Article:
Nothing is impossible

Can you really believe Donald Trump will be the next President of the United States? Who would have guessed it? Well the writers of The Simpsons, Channel 4’s irreverent show, did. They predicted back in the year 2000 that Trump would be President. When the show’s creator Matt Groening was asked about this, he told The Guardian: “We predicted he would be president back in 2000 – but [Trump] was of course the most absurd joke name that we could think of at the time, and that’s still true. It’s beyond satire.” Despite the shock and widespread disbelief, I do hope he surprises us by being a good President because the world certainly needs him to be. 

Such shocks remind us how little control we have in this life. The polls assured us that the UK would vote to remain in Europe but look what happened on June 23rd. Leicester City were 5000/1 to win the Premier League at the beginning of last season but fairy tale champions by May. Given the unpredictable times we live in, I’m glad I’m not a so called ‘expert’ who tells people what is about to happen when the ‘impossible’ seems more likely than absurd.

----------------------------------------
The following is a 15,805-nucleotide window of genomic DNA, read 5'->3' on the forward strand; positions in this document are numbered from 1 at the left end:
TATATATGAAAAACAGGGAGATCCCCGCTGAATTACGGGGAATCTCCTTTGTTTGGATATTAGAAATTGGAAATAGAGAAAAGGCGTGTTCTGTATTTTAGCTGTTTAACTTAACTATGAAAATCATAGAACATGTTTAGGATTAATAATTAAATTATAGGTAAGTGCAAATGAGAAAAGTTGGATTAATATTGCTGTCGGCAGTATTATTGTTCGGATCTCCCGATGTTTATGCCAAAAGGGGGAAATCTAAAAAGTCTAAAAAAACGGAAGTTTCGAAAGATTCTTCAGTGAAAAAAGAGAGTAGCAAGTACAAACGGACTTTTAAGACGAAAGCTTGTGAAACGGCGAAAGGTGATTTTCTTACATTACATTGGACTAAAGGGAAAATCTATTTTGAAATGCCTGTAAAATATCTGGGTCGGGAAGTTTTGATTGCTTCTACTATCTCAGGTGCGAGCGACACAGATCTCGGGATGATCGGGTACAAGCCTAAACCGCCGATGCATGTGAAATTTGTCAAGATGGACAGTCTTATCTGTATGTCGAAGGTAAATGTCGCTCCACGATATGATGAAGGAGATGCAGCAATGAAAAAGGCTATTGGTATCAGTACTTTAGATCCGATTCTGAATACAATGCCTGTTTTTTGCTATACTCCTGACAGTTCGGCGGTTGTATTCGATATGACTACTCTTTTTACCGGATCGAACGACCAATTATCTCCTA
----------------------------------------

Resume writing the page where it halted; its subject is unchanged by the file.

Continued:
For some people, the ‘impossible’ part of the Christmas Story sits in the way of belief. In the Bible, Luke Chapter 1 tells us an angel appeared to Mary, who was engaged to be married to Joseph, and told her: “you will be with child and give birth to a son”. “How will this be” she asked, having never slept with her future husband. “Nothing is impossible with God” the angel tells her in verse 37. Note the passage does not say, ‘everything will be easy’, but ‘nothing is impossible’. 

Could the next few weeks of your life help to mend old and painful wounds, or revive a tired and burnt out life? The Christmas hope is something magical and meaningful and very real. I remember many years ago receiving a call from a friend from my footballing days. Life had been tough for him and his family, which in part had led to his decision to put Jesus at the centre of his life. He had made mistakes but longed for his family to have a fresh start. He wondered whether things could ever be different. As he opened his Christmas present from his wife, he found a book about sharing your faith in Jesus, and written inside: ‘please may I be the first person you tell?’ That day the impossible happened. There is no doubt that life can be difficult for many of us, but grasping the possibilities God can make possible are just a prayer away. Why not welcome Jesus into your life, family and home this Christmas? Have a blessed and happy Christmas with love from all at St. Mary’s.

Alan Comfort, Rector